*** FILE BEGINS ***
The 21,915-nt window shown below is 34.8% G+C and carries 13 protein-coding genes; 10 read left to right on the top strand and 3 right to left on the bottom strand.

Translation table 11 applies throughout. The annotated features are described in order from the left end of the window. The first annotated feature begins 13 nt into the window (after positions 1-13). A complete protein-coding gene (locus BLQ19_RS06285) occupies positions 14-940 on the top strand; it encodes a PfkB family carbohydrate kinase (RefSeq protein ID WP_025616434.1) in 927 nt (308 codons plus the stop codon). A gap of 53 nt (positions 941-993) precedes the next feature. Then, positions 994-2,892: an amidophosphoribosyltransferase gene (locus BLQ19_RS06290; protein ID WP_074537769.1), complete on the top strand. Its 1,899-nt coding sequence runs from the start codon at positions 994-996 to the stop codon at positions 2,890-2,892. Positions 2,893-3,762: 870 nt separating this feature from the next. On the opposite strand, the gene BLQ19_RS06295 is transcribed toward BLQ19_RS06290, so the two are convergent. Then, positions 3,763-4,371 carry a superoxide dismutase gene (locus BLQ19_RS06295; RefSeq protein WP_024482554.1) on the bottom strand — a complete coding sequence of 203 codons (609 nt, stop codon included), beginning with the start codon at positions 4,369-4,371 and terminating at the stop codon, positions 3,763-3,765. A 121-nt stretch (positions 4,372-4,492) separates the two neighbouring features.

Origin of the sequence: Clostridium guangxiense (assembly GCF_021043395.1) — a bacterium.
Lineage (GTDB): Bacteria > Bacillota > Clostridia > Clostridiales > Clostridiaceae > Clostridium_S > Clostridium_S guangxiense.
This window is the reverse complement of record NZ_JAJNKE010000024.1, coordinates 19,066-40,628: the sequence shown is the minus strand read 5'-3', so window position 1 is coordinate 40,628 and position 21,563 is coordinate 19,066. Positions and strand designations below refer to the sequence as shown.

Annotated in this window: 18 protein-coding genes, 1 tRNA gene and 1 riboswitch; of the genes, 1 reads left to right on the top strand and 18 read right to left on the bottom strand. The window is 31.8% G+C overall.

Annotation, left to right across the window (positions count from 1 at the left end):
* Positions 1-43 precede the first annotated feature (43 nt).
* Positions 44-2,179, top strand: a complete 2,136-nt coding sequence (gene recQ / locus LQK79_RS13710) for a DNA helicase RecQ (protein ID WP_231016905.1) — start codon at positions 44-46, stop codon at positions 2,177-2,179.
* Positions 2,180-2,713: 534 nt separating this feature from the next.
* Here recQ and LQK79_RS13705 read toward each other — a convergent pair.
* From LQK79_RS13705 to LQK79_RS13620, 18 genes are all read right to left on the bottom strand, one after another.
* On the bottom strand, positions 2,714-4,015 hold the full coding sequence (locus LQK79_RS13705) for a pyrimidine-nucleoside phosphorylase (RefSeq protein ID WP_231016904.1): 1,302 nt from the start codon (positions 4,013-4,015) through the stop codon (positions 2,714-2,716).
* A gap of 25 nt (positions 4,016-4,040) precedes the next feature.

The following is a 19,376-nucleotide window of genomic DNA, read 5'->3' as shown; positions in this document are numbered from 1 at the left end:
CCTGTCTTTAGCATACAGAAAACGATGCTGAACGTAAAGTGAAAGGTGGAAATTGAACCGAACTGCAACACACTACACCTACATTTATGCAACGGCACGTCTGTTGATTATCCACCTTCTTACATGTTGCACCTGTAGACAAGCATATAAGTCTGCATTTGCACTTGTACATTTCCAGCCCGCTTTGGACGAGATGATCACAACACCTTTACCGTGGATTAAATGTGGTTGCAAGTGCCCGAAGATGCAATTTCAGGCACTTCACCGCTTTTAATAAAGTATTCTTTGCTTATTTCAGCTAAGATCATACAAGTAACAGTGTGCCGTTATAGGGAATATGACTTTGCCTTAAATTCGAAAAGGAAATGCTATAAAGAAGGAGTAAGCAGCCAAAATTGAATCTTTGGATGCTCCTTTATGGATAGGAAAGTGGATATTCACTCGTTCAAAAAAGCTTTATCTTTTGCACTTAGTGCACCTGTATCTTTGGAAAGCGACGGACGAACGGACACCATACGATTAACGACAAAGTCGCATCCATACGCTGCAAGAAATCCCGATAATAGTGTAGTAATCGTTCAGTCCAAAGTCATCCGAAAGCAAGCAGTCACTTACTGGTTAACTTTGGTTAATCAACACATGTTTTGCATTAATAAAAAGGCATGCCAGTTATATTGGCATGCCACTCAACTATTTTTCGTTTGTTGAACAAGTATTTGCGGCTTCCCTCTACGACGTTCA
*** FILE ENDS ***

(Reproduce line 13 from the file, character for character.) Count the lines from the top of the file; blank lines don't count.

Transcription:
* On the bottom strand, positions 2,714-4,015 hold the full coding sequence (locus LQK79_RS13705) for a pyrimidine-nucleoside phosphorylase (RefSeq protein ID WP_231016904.1): 1,302 nt from the start codon (positions 4,013-4,015) through the stop codon (positions 2,714-2,716).